The Texas Chainsaw Massacre (1974)
The Scene: Sally’s dinner with the Sawyer Clan.
Why I Love This Scene: Insane. Madcap. Macabre. These words just scratch the surface at how to describe this scene and the movie as a whole. Possibly my favorite horror movie of all time, this movie took all the typical conventions of what a horror movie was and turned it on its ear. I saw this movie at a relatively young age, maybe 11 or 12, and immediately fell in love with how terrifying it is. I can only imagine what audiences in 1974 must’ve felt when they saw this masterpiece of horror cinema. The sound design alone gives me the willies. The echo effect of the camera flash in the opening scene of the film is enough to unnerve you. Mix that effect with the sounds of digging in earth and the terror creeps over you. In fact there really is no musical score at all and that’s partially why it works so well. I can’t stand musical scores in horror movies. Save for a few handful great ones like Psycho, The Exorcist and Halloween, most horror films rely way too heavily on music and awful sound effects in an attempt to heighten the scares. 9 times out of 10 they fail. Musical scores should be like salt when cooking—just a dash here and there. Compare the scene when Pam stumbles into the Sawyer’s living room with the minimal score and the blood-curling chicken noises to any supposed scary scene in say, last year’s The Conjuring. No contest.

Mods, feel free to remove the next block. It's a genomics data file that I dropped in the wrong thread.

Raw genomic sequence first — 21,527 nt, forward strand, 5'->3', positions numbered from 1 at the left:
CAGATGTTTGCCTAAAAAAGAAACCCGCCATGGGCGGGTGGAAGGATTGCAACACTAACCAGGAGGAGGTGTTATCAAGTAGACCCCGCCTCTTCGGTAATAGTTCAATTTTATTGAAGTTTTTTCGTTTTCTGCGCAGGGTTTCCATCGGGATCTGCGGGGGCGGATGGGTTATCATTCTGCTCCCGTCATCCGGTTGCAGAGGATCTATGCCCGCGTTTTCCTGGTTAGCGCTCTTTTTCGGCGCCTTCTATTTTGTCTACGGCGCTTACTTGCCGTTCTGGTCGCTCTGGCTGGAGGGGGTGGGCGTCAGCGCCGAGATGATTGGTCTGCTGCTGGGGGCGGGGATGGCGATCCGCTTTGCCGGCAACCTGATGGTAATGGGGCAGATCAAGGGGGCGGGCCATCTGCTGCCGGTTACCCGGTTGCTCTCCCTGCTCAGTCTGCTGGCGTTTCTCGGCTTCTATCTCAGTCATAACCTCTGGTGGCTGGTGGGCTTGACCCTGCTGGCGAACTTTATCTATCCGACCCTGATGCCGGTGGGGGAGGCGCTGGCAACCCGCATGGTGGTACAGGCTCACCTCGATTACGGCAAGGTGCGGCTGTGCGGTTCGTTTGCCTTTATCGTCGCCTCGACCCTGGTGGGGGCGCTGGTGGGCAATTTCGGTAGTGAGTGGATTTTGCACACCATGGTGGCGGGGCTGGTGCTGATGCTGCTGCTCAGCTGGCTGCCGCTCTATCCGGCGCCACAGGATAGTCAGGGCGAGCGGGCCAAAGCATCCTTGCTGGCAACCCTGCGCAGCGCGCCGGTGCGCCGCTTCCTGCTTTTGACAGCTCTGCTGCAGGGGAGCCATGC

The maverick filmmaking style of Tobe Hooper really delivered a creepy and sustainable horror classic that is still unmatched, in my opinion, to this day. It was part thriller and part monster movie and ushered in the era of the slasher and was decades ahead of torture porn like the Hostel and Saw series.
Yesterday I heard that the film’s star, Marilyn Burns, who played sole survivor Sally, passed away on Tuesday. She didn’t have much a film career outside the Hooper/Chainsaw films but her portrayal of Sally and her torment should’ve garnered her an Oscar nomination. Here, I’m including the pivotal nerve-racking dinner scene where the psychotic and sadistic Leatherface and his kin torment poor Sally, all the while laughing at her as she screams in vain to escape this nightmare. I was always impressed at such a wicked scene and how it was filmed. Just the close-up of her pain-stricken eye with the dilated pupil of fear is more expressive in such a dreadful manner that you can’t help feel actual sympathy for Sally to get out of that house! It’s very hard to find another horror movie that gives you such a feeling.